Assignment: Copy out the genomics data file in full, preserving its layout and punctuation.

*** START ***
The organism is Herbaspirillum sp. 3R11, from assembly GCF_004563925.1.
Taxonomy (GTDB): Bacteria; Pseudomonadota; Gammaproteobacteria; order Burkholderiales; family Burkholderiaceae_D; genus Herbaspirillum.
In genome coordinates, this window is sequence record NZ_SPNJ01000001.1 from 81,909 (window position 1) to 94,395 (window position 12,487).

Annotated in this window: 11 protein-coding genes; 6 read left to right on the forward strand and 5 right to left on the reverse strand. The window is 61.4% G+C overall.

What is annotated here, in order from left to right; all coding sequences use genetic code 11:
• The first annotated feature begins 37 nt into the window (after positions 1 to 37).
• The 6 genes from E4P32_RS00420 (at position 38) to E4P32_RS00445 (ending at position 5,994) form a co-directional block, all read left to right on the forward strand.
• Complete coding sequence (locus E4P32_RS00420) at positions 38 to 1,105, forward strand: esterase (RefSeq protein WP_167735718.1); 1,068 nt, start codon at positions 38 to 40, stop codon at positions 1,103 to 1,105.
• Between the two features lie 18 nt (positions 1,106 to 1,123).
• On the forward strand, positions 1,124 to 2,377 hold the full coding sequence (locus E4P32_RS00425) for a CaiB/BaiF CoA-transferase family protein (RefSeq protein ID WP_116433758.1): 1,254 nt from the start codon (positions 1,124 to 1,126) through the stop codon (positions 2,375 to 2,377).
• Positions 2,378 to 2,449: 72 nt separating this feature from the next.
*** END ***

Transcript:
The organism is Herbaspirillum sp. 3R11, from assembly GCF_004563925.1.
Taxonomy (GTDB): Bacteria; Pseudomonadota; Gammaproteobacteria; order Burkholderiales; family Burkholderiaceae_D; genus Herbaspirillum.
In genome coordinates, this window is sequence record NZ_SPNJ01000001.1 from 81,909 (window position 1) to 94,395 (window position 12,487).

Annotated in this window: 11 protein-coding genes; 6 read left to right on the forward strand and 5 right to left on the reverse strand. The window is 61.4% G+C overall.

What is annotated here, in order from left to right; all coding sequences use genetic code 11:
• The first annotated feature begins 37 nt into the window (after positions 1 to 37).
• The 6 genes from E4P32_RS00420 (at position 38) to E4P32_RS00445 (ending at position 5,994) form a co-directional block, all read left to right on the forward strand.
• Complete coding sequence (locus E4P32_RS00420) at positions 38 to 1,105, forward strand: esterase (RefSeq protein WP_167735718.1); 1,068 nt, start codon at positions 38 to 40, stop codon at positions 1,103 to 1,105.
• Between the two features lie 18 nt (positions 1,106 to 1,123).
• On the forward strand, positions 1,124 to 2,377 hold the full coding sequence (locus E4P32_RS00425) for a CaiB/BaiF CoA-transferase family protein (RefSeq protein ID WP_116433758.1): 1,254 nt from the start codon (positions 1,124 to 1,126) through the stop codon (positions 2,375 to 2,377).
• Positions 2,378 to 2,449: 72 nt separating this feature from the next.